Short Circuiting The OODA Loop
The call had come in of a trespasser using the laundry at an apartment building. It was the sort of call we all rolled our eyes and cursed the ever liberal city council of Santa Monica for drawing all the stinking bums from Los Angeles county.
Regardless, patterns of movement established through years or knowledge tended to keep you safe so bullshit call or not, I parked my war wagon a few doors down and walked up to the laundry room adjacent to the alley.
He was standing there washing his clothes. A typical LA street dweller…but something about him was different. I could not put it into words if you had frozen the frame and asked me to describe it. It was the way he moved maybe…or his build – not overly muscled, but not malnourished. Something told me at the instant he turned to look at me that I was in serious danger.
The transient was in his mid thirties, and walked over to me, hand out stretched as if to offer it in handshake. “Hello officer, I knew you’d be coming by”, he said as he approached. I could see he was not armed and both his hands were in view. But damn something felt totally wrong. As he moved the last few steps toward me, his eyes shifted to my holstered Glock and he reached for it in a lunge. ……..
The OODA Loop, or Boyd’s cycle, is much used and abused in the training, combatives world today. Some trainers go as far as to totally plagiarize Boyd without any attribution given, while others, with zero practical experience, seek to adapt his theories with no basis for the adaption. Sadly, in the land of free speech, just because one can speak his mind does not mean one’s words have any worth…mine included for that matter. But the worth attributed to a man’s words is based in part, on what he has actually done, and in the context that he is speaking.
So if a man is making a statement, and bases the validity of that statement on say…his Pro Football experiences, one would assume that if the problem at hand is similar to what a quarterback for a Pro Team faces, his assumptions are valid…but maybe not so much if the issue is a single man lifting a weight, or surfing a big wave…or fighting another man in a ring.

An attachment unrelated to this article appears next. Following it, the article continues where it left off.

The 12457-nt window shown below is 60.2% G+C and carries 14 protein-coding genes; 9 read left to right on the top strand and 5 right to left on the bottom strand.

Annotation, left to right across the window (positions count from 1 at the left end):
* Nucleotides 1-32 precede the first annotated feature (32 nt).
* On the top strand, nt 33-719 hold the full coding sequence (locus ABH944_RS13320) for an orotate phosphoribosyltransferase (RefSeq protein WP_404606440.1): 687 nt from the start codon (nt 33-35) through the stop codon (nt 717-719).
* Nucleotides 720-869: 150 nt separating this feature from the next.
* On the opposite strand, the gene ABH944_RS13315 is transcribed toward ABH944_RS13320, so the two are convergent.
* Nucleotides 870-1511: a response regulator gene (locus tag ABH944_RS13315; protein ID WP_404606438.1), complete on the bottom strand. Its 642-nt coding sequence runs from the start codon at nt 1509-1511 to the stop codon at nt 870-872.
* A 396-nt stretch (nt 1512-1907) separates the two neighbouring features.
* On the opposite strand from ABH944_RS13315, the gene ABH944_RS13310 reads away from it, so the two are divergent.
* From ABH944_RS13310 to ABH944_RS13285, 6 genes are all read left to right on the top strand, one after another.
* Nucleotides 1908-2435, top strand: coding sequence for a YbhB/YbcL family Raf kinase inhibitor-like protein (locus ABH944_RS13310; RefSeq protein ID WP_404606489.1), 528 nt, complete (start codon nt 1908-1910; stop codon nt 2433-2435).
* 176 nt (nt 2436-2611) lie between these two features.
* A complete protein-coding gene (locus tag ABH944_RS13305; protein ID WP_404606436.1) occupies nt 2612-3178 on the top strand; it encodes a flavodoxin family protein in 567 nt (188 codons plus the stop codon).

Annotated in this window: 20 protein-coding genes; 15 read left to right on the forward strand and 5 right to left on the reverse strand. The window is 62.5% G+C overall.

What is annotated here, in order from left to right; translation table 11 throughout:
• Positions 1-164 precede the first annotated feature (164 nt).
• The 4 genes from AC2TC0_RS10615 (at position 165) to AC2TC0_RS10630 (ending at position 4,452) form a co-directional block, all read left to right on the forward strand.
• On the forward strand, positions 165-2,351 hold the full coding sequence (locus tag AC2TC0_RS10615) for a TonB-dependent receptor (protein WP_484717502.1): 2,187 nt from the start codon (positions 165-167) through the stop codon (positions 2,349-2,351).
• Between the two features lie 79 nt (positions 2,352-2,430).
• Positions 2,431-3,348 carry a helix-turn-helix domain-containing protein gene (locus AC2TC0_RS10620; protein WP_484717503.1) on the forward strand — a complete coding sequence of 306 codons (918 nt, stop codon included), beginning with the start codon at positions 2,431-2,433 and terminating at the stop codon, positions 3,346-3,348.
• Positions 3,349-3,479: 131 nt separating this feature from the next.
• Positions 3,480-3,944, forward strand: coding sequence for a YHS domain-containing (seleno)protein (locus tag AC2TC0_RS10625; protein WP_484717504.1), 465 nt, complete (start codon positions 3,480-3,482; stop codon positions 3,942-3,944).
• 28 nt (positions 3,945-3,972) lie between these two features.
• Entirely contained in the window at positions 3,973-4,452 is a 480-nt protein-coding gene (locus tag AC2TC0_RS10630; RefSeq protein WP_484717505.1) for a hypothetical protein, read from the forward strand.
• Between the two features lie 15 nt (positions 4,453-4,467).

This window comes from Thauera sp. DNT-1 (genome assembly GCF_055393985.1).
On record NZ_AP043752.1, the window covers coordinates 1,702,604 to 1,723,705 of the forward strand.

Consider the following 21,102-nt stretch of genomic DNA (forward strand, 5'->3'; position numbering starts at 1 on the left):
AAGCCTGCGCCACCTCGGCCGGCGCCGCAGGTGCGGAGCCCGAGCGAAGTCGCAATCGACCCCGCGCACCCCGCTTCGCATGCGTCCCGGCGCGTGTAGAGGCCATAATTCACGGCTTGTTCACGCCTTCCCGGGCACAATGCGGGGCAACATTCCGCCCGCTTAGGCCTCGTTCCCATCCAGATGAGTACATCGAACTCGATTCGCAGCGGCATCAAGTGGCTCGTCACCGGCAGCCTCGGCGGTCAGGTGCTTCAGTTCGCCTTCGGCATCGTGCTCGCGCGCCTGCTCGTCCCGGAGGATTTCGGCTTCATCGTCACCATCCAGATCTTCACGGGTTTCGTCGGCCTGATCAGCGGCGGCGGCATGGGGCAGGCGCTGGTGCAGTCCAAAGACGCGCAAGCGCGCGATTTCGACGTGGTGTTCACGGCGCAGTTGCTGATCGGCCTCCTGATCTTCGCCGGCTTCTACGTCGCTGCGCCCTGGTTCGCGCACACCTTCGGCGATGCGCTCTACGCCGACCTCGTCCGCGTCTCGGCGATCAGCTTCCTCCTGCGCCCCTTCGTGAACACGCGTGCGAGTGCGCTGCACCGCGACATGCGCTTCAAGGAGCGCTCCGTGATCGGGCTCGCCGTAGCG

We know that we all process information as Boyd discussed in his studies. That cannot really be changed. But some of those processes can be short cut. Specifically I am referring to the Orientation phase of the OODA (Observe, Orient, Decide, and Act). Let me explain.
In a book by Malcolm Gladwell titled Blink, the author discusses how we make those split second, gut-based decisions. He calls it Rapid Cognition. No, its not a gun book. Rather it is a business book. The sort of book that more struggling gun instructors should read...if they wanted to stop struggling and actually become successful. But back to the point. Gladwell mentions that we make split second decisions on a daily basis. He tells of a meeting between Wall Street traders and USMC Generals and how they were so much alike in their ability to make snap judgments and decisions (one with lives the other with money) that is was amazing to watch them interact.
The problem Gladwell mentions, is when we seek to put words to the feeling…or when we try to analyze what we are seeing or feeling. Observation can certainly be heightened by, as Nike says, “Just Doing It”. The Decision, and Action phases are a matter of training and willingness (topics not strange to WTers.), but it is the Orientation Phase…the area where we seek to make sense of what we are seeing, that we can make up the most time.
And by simply accepting the initial impression we get from a particular individual or location, without stopping to be able to preemptively “articulate to the jury” why we feel that way, we may very well be able to move faster through the cycles. And as one member here is fond of saying, speed is, in point of fact, life.
Oh, the rest of the story? Yes, of course.
I more felt the situation than saw it. I actually had some fear after it was all over as to how I would explain it. As he reached for my gun, I dropped my front leg back and swept my right hand up and over with the C Cell Maglite I carried in my sap pocket. That light had not worked in years and I carried it simply because they had outlawed saps. It hit him hard on the crown of the head with the sound a watermelon might make as it drops from the plastic Safeway bag onto your driveway.
He went down hard, unconscious and bleeding and so fast I was still not certain of what had happened or why. He was still alive, although barely. I had hit him that hard. Turns out he was a parolee at large that had assaulted and disarmed a police officer a few years before.
Listen and act upon your first impressions gents…they will rarely be wrong.